A trip to High Line Park

Taking photos of the flora and fauna with the sun at my back makes for interesting shadows at the High Line.

A visit to the New York City and the High Line.

We just returned from New York City. Visiting the Big Apple during the Christmas season was on our bucket list, and this year we made it happen. Bill and I went to Manhattan in February 2008 with Bill’s youngest sister, Maria, and her husband, Curt. I also went as a high schooler when I was seventeen.

A beautiful view of the Hudson River and stark trees against a blue sky on the High Line.
A beautiful view of the Hudson River and stark trees against a blue sky on the High Line.

Last week, we went back to New York with our traveling companions and what fun we had! Part of our visit had to be a trip to High Line Park, located thirty feet above the busy streets near Chelsea Market and the Meatpacking District. Although it was early winter, our visit was still extraordinary. Last summer, I did a lot of research on the High Line for a project, and it was magical to see the abandoned railway and gardens come alive beneath my feet. Continue reading “A trip to High Line Park”

Christmas decor, a tale of two minds

Merry Christmas Shiny Brite

When it comes to decorating for Advent and Christmas, I’m of two minds. On the one hand, I live in a log cabin, which just begs for natural decorations and flowers forced inside. I’m also a garden writer, so, in winter, I surround myself with green and growing plants.

Otherwise, I might lose my ever-loving mind.

Our mantel decorations are a mix of the natural and shiny. Silver works so nicely with natural evergreens and bottlebrush trees.
Our mantel decorations are a mix of the natural and shiny. Silver works so nicely with natural evergreens and bottlebrush trees.

This year my mantel sports bottlebrush trees and silver platters along with small silver bowls and a simple green wreath. I’m also growing paperwhites and amaryllis. I planted white and green amaryllis to extend them after the holiday and into the new year.

Paperwhites and amaryllis make great Christmas decor, and they go on after the holidays are over.
Paperwhites and amaryllis make great Christmas decor, and they go on after the holidays are over.

On the other hand, I grew up in the 1960s and 1970s so I’m a fanatic for all things shiny and glittery. I even like those aluminum trees, but they don’t fit my house. If I had a mid-century modern home, you could bet I’d have one in one of the rooms.

Shiny Brite ornaments and bottlebrush trees in silver bowls.
Shiny Brite ornaments and bottlebrush trees in silver bowls.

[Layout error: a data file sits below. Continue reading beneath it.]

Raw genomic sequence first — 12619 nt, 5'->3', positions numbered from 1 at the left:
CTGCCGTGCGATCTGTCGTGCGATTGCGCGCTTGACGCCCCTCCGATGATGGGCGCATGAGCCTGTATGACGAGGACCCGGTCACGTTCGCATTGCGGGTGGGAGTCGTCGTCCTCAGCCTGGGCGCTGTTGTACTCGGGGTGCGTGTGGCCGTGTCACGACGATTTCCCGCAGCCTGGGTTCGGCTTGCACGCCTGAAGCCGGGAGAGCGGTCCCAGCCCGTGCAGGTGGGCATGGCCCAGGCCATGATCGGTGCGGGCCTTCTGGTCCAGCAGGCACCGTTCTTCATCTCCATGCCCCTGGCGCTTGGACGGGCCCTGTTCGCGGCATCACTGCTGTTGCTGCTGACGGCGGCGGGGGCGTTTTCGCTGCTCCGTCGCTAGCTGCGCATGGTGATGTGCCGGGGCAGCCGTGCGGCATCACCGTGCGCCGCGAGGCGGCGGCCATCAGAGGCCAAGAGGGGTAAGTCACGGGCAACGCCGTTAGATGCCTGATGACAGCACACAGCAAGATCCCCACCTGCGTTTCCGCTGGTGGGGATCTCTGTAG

I favor over-the-top Christmas decor, like vintage Shiny Brite ornaments, tinsel and sequined poinsettia branches placed on the limbs of the tree. White lights give it all a warm and cozy glow.

The Christmas tree in the great room is done except for the tinsel. I'm still trying to decide if I want to mess with it this year.
The Christmas tree in the great room is decorated except for the tinsel. I’m still trying to decide if I want to mess with it this year.

About that tinsel–my kids hate tinsel. They say it’s messy.

I say, “And, your point is?” After all, I’m the one who cleans it up.

Red and white Christmas throw and poinsettia.
My bff, Aimee, gave me this throw today. I love the red and white color. She gets me, which is one reason we’ve been friends for almost nineteen years.

What’s a red dirt girl with schizophrenic Christmas tastes to do? I can’t speak for anyone else, but I mix my natural decor with the glittery bits. I find inspiration for natural Christmas decorating from Scandinavian, Norwegian and Dutch Pinterest boards and blogs. Several of my own boards, including Christmas Flowers, Christmas TablescapesWhite Christmas and Log Cabin Christmas, reflect their style. My other Christmas boards are more sparkly.

Shiny Brites with new silver pinecone ornaments in a silver bowl.
Shiny Brites with new silver pinecone ornaments in a silver bowl grace the dining room table. I’ll add candles before we feast.

Some of my favorite blogs that embrace my natural side are Garden Flow, Claus Dalby and Viebeke Design. Luckily, my glass ornaments work well with Polish and German blown glass ornaments. This year, my favorite blogs’ influences show in the red and white color scheme I have. I told my daughter, Megan, that I’m channeling Swedish and Norwegian Christmases. She said, “But, we’re not Swedish.”